Friday, 8 April 2011

Don't Put Your Son On The Stage...

I can still remember the day I developed a school boy crush on Ana Watson.  I had just hung my small leather school bag on the peg and been marshalled into my new primmer two class, what would now be termed Grade II.

Miss Watson was a young graduate teacher and a Maori from the local Iwi of my home town of Waitara.  The school in question being Waitara Central, in northern Taranaki.

I happened to be great mates with her younger brother Evan, who started school at the same time as I.  He had a younger (and shorter) younger brother who everyone called Peewee.

Our classes with Miss Watson were entertaining affairs which which singing and guitar strumming; my first introduction to this instrument which I went on to play in bands in later life. Ana Watson and her sisters had formed a group The Watson Sisters and sang in close harmony at regional concerts.

My enduring memory is learning a wonderful array of traditional Maori songs which we all sang with a great gusto, albeit in a rather shrill falsetto.  It was the most natural of introduction into the multicultural society of New Zealand.

Owae Marae - Manukorihi Pa
I must have had a modicum of talent as I was selected to join Evan and Peewee is a small 'concert party' which performed as one of the warm up acts to the Howard Morrison Quartet in the Waitara Memorial Hall.  With our piupui rustling we waited nervously in the wings as other acts performed.

After we sang a couple of songs we then entertained the crowd with a spirited haka which had the crowd roaring with appreciation largely at Peewee's protruding tongue and eye-rolling antics as he performed the pukana.  As the only small white body performing I must have appeared quite a novelty but we performed our act  reasonably well and received an appreciative ovation.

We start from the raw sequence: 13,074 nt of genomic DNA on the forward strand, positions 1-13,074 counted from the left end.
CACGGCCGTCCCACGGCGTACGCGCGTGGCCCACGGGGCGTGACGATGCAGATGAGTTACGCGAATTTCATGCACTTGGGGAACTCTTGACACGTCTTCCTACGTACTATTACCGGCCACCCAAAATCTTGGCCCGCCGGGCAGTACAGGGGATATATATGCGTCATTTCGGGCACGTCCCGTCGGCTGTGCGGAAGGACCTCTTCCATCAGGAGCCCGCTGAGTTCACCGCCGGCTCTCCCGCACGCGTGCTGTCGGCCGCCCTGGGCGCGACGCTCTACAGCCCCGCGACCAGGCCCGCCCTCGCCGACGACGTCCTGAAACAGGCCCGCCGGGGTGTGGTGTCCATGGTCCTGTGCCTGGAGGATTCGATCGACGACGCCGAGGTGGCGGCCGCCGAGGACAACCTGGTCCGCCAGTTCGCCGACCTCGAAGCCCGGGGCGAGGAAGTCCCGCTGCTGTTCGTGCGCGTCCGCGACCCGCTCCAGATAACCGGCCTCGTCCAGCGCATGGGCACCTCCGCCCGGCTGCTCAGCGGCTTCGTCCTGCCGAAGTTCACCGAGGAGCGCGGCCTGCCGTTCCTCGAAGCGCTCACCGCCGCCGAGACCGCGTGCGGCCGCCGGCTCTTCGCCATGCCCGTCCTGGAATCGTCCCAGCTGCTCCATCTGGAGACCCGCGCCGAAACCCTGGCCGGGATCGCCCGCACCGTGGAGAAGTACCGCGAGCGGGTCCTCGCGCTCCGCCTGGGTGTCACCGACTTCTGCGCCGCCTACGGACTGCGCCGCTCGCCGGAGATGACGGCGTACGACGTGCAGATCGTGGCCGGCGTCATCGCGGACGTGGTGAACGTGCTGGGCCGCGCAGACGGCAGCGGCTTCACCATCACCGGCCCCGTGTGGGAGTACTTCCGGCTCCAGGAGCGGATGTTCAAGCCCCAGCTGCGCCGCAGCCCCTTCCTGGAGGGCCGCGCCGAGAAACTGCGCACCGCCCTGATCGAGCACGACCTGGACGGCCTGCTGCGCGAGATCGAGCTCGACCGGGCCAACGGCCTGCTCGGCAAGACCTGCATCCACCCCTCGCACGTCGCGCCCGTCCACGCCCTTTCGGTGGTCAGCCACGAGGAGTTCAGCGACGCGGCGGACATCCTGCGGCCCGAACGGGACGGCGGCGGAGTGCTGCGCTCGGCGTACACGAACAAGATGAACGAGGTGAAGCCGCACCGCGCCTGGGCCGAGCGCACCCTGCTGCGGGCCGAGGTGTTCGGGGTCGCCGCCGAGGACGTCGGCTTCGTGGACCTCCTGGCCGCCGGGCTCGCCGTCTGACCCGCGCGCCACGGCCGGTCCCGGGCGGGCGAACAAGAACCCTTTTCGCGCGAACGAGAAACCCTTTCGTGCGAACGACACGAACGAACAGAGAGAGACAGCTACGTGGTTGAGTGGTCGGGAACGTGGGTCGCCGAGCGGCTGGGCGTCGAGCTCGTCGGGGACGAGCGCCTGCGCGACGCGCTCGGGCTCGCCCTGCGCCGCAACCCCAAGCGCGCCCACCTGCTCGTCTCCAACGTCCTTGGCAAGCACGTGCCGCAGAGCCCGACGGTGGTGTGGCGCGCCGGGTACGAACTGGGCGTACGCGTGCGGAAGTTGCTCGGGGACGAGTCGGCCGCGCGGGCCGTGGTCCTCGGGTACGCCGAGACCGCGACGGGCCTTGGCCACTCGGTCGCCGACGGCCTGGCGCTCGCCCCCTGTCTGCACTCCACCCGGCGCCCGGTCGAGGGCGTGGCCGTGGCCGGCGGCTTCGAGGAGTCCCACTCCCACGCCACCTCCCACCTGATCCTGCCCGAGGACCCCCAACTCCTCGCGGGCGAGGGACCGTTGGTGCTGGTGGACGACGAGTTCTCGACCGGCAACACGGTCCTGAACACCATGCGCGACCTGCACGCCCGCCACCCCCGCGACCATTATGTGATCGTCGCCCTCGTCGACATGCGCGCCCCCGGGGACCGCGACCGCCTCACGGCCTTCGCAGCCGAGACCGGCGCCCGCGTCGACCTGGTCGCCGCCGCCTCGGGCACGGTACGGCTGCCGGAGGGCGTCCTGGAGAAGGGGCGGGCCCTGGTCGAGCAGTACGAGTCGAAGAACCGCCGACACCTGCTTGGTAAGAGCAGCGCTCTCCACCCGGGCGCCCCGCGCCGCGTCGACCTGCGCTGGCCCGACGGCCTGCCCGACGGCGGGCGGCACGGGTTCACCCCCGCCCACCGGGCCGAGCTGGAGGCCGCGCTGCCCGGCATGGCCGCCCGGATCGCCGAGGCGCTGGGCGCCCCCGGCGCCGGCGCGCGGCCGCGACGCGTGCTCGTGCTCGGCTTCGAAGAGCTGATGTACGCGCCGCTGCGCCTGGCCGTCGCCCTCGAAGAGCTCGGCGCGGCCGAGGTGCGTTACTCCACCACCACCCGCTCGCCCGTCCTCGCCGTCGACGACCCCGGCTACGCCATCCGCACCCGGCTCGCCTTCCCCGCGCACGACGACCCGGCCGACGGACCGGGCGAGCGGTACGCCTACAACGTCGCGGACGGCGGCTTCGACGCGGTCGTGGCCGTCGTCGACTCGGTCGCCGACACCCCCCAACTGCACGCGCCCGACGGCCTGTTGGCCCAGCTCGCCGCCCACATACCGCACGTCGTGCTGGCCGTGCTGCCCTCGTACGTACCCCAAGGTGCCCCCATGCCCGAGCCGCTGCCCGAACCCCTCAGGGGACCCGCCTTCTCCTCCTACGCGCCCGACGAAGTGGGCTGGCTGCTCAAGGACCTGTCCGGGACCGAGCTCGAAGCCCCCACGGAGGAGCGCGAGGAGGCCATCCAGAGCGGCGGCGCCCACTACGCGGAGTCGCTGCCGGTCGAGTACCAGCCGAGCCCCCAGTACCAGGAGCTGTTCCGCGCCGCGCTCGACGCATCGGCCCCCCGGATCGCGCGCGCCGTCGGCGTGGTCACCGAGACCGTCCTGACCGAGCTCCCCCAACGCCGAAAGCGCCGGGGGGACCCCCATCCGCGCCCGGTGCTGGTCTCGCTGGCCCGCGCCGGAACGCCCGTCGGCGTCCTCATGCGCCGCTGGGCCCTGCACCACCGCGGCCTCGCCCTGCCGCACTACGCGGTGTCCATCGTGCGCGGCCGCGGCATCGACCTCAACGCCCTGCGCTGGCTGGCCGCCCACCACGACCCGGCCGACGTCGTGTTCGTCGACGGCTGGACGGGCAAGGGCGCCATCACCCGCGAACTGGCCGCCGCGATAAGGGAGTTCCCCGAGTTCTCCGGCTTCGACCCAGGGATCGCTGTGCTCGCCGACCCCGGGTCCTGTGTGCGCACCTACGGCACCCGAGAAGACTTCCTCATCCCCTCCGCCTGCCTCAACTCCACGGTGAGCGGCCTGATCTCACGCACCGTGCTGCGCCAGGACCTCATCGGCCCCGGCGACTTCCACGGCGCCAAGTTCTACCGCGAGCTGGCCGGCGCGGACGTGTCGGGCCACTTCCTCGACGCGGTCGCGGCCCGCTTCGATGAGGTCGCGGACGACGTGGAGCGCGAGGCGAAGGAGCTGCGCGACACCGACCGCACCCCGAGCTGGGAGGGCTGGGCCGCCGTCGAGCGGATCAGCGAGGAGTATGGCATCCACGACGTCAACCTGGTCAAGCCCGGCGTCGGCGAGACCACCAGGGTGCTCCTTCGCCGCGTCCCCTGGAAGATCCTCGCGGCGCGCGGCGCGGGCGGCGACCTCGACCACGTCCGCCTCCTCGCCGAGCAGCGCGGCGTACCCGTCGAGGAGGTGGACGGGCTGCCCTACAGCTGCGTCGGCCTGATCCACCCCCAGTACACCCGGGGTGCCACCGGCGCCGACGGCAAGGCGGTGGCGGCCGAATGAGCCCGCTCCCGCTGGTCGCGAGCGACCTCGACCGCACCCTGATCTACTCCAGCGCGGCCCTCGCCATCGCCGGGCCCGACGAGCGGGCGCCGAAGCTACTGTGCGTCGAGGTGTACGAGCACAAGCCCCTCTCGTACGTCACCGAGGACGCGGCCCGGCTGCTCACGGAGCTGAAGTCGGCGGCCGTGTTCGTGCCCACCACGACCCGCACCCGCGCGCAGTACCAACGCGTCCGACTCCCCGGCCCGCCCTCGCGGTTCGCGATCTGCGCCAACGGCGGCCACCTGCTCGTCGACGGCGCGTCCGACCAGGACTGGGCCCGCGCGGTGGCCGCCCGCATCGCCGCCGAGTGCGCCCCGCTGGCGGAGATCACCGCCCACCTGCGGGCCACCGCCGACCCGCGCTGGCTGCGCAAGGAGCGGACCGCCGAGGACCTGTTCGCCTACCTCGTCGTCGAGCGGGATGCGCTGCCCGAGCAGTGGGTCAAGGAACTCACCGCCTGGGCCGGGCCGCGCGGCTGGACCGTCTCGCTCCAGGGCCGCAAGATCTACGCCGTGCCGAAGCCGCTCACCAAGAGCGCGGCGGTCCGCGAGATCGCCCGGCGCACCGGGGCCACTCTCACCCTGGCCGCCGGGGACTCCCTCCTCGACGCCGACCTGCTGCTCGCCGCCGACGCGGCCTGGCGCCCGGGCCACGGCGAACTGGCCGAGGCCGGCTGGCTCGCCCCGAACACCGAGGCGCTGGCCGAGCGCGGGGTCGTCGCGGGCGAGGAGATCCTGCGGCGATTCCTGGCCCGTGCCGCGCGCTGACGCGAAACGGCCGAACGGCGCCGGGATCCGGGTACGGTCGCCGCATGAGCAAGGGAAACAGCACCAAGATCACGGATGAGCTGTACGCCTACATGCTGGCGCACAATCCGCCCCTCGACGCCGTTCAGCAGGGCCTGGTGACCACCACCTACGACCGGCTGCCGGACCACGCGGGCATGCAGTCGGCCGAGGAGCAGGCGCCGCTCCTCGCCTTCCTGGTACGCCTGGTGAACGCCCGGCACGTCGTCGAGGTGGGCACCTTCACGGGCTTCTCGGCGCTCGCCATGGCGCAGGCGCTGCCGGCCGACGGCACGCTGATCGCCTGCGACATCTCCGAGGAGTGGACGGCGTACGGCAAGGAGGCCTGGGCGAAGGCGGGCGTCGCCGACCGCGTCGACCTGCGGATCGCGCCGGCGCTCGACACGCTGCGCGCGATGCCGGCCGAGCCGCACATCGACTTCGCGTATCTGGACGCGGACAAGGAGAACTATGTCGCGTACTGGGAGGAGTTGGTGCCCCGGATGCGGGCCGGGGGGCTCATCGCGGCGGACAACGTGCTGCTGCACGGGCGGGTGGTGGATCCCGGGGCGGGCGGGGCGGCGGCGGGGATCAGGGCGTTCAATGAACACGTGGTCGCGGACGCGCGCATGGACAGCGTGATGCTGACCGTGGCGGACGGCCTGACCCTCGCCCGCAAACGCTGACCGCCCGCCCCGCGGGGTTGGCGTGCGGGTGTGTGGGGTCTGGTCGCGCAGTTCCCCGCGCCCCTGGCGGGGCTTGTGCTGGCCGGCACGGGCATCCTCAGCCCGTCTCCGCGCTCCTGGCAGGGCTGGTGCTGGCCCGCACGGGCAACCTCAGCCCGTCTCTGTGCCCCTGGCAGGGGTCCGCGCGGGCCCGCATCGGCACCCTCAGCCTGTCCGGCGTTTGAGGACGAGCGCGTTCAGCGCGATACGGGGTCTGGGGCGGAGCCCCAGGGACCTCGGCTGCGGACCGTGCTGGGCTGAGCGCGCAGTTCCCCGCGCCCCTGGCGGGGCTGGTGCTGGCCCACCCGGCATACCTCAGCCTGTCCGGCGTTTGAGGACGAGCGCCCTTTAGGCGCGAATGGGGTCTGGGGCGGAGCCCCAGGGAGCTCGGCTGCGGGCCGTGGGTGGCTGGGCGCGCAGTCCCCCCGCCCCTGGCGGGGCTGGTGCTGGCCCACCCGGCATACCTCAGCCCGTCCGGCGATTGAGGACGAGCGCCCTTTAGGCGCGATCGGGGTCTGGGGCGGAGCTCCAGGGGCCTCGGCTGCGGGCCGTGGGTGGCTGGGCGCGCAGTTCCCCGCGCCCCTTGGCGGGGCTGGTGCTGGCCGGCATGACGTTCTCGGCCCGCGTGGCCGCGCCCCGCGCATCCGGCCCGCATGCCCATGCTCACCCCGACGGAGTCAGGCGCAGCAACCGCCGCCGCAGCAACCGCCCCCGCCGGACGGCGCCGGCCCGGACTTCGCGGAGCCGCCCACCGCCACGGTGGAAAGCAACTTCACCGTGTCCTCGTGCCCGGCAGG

My favourite song from those times was the gentle melody of Pa Mai ( hear in the video below)

This Waitara concert was my first real experience of performing on a stage and I loved it!  As a result I would be the first to audition for the various school plays as I made my way through the grades.

I even performed at home home for the neighbourhood children firstly with a small puppet theatre and later doing conjuring with a range of tricks I had saved up and bought by mail order from De Larno's Magic Centre in Christchurch's Chancery Lane.

But it is my first experience of being on a real stage that sticks in my memory long after I left Taranaki.  Performing build confidence and in those days I had it in bucket loads - probably too much for many of my frazzled teachers!

Another highlight from those times was going with my small friends up to the Manukorihi Pa from time to time. In hindsight these were carefree days as any childhood should be.

Such experiences were a good grounding for life and the over emphasis on academic achievement from early childhood these days is, in my opinion, a great mistake.  The world needs well rounded and adaptable people and a childhood rich in cultural interaction and exploration encourages the development of the enquiring mind.
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